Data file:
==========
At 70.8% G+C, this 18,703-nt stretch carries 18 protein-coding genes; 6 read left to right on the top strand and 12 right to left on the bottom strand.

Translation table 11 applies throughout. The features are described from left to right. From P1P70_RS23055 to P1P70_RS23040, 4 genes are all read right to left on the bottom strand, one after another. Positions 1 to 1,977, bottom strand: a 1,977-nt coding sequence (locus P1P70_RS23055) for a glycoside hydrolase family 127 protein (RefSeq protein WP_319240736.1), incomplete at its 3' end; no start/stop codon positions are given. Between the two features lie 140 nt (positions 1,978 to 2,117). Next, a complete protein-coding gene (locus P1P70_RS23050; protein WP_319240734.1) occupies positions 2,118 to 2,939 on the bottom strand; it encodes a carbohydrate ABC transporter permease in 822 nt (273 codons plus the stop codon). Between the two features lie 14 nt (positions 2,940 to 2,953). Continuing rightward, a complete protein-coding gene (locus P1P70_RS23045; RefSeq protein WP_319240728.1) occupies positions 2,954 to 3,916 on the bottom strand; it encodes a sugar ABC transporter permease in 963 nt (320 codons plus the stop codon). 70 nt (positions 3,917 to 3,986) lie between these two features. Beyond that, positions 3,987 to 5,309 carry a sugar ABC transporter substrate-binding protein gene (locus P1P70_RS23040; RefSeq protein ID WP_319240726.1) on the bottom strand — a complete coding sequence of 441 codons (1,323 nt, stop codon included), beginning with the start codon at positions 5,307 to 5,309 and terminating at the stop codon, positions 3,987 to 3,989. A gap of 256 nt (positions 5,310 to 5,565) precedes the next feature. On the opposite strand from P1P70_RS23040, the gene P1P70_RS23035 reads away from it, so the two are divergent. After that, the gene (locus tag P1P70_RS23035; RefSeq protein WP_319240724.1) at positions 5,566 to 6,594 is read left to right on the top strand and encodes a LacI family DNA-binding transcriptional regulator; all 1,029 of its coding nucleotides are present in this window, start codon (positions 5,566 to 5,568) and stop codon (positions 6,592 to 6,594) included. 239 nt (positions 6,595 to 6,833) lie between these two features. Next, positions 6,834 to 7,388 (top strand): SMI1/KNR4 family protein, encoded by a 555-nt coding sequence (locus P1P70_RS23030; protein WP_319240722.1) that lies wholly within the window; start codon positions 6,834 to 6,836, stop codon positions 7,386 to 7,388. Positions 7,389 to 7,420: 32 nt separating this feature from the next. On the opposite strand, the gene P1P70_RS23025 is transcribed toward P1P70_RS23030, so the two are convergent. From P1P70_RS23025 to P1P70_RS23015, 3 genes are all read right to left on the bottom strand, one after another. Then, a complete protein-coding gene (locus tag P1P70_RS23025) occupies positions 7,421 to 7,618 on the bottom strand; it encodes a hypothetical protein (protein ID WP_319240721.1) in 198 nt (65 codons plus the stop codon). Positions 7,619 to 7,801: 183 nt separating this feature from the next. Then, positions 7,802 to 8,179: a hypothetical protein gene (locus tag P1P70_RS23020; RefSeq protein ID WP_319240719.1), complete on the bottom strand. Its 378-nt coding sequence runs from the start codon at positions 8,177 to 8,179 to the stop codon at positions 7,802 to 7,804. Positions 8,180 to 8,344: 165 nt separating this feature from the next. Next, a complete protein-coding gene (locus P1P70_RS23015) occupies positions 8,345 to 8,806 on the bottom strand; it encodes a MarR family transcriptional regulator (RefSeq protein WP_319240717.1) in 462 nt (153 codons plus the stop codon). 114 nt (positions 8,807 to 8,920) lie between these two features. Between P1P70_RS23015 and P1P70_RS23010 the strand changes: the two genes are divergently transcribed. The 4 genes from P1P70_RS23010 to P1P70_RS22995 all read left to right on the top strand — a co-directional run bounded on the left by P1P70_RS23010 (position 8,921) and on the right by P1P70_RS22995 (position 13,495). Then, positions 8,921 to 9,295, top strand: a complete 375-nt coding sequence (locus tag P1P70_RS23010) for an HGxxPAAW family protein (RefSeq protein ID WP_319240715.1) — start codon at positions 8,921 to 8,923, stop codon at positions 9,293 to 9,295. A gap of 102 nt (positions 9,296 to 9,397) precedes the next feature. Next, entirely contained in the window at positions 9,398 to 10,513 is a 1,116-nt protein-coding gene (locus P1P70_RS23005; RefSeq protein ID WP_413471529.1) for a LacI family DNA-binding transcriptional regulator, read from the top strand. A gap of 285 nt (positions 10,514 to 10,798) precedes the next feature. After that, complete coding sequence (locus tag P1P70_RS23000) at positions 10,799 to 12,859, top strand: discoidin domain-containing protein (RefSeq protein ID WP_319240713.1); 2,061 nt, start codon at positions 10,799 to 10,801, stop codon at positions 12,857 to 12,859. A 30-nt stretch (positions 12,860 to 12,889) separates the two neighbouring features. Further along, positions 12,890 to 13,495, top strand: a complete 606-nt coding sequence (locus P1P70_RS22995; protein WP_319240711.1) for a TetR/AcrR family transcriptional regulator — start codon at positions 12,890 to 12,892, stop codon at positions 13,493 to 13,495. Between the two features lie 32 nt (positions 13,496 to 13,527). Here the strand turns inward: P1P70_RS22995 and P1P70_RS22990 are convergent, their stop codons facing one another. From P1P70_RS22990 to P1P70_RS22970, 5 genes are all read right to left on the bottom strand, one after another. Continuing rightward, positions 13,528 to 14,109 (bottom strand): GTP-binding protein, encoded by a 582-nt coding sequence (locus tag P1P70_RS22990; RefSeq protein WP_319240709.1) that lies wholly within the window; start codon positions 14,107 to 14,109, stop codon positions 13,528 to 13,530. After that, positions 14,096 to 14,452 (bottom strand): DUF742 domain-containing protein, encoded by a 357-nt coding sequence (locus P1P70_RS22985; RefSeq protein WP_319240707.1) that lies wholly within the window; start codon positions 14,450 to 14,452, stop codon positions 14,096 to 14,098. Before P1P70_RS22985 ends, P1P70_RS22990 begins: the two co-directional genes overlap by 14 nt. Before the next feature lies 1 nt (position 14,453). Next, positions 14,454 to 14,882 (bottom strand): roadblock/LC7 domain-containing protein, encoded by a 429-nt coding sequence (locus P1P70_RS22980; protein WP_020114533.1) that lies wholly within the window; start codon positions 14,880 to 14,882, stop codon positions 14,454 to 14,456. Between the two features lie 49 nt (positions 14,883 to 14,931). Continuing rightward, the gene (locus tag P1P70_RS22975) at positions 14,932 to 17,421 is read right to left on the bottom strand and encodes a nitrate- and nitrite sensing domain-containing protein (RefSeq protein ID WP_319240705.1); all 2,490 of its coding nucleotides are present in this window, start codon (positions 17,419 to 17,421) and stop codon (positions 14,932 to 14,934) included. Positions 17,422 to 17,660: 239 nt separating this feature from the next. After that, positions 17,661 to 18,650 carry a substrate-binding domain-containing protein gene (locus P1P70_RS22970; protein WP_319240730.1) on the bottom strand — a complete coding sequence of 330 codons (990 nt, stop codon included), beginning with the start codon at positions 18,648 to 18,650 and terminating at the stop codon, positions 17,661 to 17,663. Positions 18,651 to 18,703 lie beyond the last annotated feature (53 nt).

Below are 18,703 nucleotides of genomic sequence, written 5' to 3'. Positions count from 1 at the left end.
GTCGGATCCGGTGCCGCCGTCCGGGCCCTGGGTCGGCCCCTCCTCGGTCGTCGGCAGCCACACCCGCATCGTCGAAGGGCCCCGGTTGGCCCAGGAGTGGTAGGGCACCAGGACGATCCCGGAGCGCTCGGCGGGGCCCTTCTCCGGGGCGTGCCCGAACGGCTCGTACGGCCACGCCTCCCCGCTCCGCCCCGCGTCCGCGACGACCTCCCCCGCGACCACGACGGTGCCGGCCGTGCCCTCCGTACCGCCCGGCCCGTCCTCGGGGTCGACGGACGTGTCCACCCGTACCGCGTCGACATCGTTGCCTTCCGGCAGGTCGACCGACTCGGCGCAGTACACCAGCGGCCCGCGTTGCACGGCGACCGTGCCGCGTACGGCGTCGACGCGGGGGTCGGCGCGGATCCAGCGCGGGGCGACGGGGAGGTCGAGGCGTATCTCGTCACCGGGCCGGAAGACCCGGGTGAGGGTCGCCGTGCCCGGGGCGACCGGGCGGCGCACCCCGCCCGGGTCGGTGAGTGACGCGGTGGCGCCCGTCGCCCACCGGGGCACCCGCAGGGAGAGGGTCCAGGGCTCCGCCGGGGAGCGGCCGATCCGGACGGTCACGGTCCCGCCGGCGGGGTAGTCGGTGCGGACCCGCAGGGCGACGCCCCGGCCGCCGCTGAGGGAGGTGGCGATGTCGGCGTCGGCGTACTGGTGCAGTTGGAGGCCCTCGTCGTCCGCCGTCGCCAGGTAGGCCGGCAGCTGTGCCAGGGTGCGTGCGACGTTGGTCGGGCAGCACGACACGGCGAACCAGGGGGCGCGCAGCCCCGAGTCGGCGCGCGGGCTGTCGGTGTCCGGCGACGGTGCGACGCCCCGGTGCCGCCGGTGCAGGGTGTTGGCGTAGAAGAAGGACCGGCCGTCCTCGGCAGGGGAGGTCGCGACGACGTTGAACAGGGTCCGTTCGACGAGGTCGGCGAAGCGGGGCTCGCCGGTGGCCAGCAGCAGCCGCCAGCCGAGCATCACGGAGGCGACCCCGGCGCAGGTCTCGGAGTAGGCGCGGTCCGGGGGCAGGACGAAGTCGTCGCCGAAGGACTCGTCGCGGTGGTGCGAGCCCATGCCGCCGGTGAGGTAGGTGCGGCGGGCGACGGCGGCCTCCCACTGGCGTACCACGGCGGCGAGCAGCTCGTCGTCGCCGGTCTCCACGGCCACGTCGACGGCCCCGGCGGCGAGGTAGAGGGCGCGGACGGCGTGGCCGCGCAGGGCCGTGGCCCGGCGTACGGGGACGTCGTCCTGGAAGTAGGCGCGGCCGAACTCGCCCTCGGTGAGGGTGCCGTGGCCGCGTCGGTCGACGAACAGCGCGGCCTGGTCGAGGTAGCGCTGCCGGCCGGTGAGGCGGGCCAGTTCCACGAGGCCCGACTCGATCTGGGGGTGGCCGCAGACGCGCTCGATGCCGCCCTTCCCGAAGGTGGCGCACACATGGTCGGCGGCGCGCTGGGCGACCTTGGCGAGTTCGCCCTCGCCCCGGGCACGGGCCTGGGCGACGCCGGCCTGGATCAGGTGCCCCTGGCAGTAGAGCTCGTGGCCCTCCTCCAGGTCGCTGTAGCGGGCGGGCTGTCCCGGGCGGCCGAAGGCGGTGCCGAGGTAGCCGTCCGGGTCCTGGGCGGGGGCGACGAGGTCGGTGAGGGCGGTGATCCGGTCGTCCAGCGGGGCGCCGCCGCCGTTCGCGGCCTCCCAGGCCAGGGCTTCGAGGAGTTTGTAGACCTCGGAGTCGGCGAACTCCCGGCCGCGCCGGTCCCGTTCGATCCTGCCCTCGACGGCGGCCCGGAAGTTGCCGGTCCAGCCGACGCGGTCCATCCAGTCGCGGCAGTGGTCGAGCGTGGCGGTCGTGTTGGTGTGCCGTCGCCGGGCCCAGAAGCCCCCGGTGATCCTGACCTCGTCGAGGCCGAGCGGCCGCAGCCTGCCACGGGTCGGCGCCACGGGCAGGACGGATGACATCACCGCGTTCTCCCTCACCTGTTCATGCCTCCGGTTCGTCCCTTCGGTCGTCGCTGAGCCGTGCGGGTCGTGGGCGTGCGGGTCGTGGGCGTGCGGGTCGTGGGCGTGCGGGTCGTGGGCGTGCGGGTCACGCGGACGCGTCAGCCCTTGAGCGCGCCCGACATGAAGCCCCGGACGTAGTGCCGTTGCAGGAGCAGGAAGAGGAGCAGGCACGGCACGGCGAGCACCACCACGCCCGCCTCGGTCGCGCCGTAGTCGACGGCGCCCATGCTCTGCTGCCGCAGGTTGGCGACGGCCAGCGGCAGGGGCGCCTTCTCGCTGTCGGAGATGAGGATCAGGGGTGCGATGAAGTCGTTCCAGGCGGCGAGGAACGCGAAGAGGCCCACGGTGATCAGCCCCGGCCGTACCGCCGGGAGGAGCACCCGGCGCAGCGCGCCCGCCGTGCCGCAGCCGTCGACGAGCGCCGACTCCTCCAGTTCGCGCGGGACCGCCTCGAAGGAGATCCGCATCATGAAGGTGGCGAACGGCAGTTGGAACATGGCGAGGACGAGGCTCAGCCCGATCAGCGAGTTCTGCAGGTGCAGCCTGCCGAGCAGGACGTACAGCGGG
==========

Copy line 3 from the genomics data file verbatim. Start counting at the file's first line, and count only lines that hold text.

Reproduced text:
Below are 18,703 nucleotides of genomic sequence, written 5' to 3'. Positions count from 1 at the left end.